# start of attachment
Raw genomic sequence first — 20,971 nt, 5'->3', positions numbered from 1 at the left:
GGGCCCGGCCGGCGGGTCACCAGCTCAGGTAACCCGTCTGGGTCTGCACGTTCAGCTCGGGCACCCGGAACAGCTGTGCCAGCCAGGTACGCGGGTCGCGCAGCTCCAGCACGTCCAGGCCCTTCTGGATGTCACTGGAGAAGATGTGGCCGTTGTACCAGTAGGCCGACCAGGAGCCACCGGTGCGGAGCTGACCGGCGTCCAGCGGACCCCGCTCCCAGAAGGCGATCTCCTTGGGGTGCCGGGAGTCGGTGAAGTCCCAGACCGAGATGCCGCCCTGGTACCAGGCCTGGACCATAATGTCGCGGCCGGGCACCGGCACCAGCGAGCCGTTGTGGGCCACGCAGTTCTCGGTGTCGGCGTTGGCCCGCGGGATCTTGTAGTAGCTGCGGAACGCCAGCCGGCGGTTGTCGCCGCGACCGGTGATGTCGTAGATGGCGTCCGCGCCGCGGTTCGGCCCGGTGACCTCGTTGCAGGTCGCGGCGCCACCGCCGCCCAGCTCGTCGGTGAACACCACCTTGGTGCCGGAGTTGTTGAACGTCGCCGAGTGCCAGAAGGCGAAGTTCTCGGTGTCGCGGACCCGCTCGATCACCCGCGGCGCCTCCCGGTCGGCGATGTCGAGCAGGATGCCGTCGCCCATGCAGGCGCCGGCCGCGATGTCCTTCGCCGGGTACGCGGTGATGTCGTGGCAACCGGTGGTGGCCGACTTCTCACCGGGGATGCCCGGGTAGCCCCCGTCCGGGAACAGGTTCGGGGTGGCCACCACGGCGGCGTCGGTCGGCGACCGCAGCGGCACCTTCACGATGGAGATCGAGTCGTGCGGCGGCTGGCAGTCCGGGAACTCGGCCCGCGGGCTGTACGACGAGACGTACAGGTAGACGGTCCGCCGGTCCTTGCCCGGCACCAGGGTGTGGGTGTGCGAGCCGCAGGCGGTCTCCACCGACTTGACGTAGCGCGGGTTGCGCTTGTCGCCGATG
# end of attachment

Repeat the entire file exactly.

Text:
Raw genomic sequence first — 20,971 nt, 5'->3', positions numbered from 1 at the left:
GGGCCCGGCCGGCGGGTCACCAGCTCAGGTAACCCGTCTGGGTCTGCACGTTCAGCTCGGGCACCCGGAACAGCTGTGCCAGCCAGGTACGCGGGTCGCGCAGCTCCAGCACGTCCAGGCCCTTCTGGATGTCACTGGAGAAGATGTGGCCGTTGTACCAGTAGGCCGACCAGGAGCCACCGGTGCGGAGCTGACCGGCGTCCAGCGGACCCCGCTCCCAGAAGGCGATCTCCTTGGGGTGCCGGGAGTCGGTGAAGTCCCAGACCGAGATGCCGCCCTGGTACCAGGCCTGGACCATAATGTCGCGGCCGGGCACCGGCACCAGCGAGCCGTTGTGGGCCACGCAGTTCTCGGTGTCGGCGTTGGCCCGCGGGATCTTGTAGTAGCTGCGGAACGCCAGCCGGCGGTTGTCGCCGCGACCGGTGATGTCGTAGATGGCGTCCGCGCCGCGGTTCGGCCCGGTGACCTCGTTGCAGGTCGCGGCGCCACCGCCGCCCAGCTCGTCGGTGAACACCACCTTGGTGCCGGAGTTGTTGAACGTCGCCGAGTGCCAGAAGGCGAAGTTCTCGGTGTCGCGGACCCGCTCGATCACCCGCGGCGCCTCCCGGTCGGCGATGTCGAGCAGGATGCCGTCGCCCATGCAGGCGCCGGCCGCGATGTCCTTCGCCGGGTACGCGGTGATGTCGTGGCAACCGGTGGTGGCCGACTTCTCACCGGGGATGCCCGGGTAGCCCCCGTCCGGGAACAGGTTCGGGGTGGCCACCACGGCGGCGTCGGTCGGCGACCGCAGCGGCACCTTCACGATGGAGATCGAGTCGTGCGGCGGCTGGCAGTCCGGGAACTCGGCCCGCGGGCTGTACGACGAGACGTACAGGTAGACGGTCCGCCGGTCCTTGCCCGGCACCAGGGTGTGGGTGTGCGAGCCGCAGGCGGTCTCCACCGACTTGACGTAGCGCGGGTTGCGCTTGTCGCCGATG